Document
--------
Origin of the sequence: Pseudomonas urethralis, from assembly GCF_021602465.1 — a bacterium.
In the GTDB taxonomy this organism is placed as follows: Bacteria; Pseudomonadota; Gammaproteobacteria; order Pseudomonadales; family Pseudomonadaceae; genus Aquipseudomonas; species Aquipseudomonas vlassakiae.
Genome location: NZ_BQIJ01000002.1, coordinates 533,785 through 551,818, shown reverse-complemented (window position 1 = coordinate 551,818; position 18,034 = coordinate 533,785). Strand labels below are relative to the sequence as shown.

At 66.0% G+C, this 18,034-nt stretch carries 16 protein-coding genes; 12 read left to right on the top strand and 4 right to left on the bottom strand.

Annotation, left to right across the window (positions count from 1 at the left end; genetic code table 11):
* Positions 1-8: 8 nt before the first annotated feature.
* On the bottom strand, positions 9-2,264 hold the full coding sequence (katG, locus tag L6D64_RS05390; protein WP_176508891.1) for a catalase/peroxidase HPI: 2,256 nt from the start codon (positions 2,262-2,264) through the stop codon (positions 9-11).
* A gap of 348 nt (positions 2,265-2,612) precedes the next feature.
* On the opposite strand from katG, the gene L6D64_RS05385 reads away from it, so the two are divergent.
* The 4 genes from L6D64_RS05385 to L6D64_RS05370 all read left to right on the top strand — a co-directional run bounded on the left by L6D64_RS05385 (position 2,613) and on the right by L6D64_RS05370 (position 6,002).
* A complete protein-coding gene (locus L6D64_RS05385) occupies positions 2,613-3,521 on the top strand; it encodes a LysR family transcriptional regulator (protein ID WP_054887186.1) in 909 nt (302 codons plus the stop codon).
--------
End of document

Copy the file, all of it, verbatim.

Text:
Origin of the sequence: Pseudomonas urethralis, from assembly GCF_021602465.1 — a bacterium.
In the GTDB taxonomy this organism is placed as follows: Bacteria; Pseudomonadota; Gammaproteobacteria; order Pseudomonadales; family Pseudomonadaceae; genus Aquipseudomonas; species Aquipseudomonas vlassakiae.
Genome location: NZ_BQIJ01000002.1, coordinates 533,785 through 551,818, shown reverse-complemented (window position 1 = coordinate 551,818; position 18,034 = coordinate 533,785). Strand labels below are relative to the sequence as shown.

At 66.0% G+C, this 18,034-nt stretch carries 16 protein-coding genes; 12 read left to right on the top strand and 4 right to left on the bottom strand.

Annotation, left to right across the window (positions count from 1 at the left end; genetic code table 11):
* Positions 1-8: 8 nt before the first annotated feature.
* On the bottom strand, positions 9-2,264 hold the full coding sequence (katG, locus tag L6D64_RS05390; protein WP_176508891.1) for a catalase/peroxidase HPI: 2,256 nt from the start codon (positions 2,262-2,264) through the stop codon (positions 9-11).
* A gap of 348 nt (positions 2,265-2,612) precedes the next feature.
* On the opposite strand from katG, the gene L6D64_RS05385 reads away from it, so the two are divergent.
* The 4 genes from L6D64_RS05385 to L6D64_RS05370 all read left to right on the top strand — a co-directional run bounded on the left by L6D64_RS05385 (position 2,613) and on the right by L6D64_RS05370 (position 6,002).
* A complete protein-coding gene (locus L6D64_RS05385) occupies positions 2,613-3,521 on the top strand; it encodes a LysR family transcriptional regulator (protein ID WP_054887186.1) in 909 nt (302 codons plus the stop codon).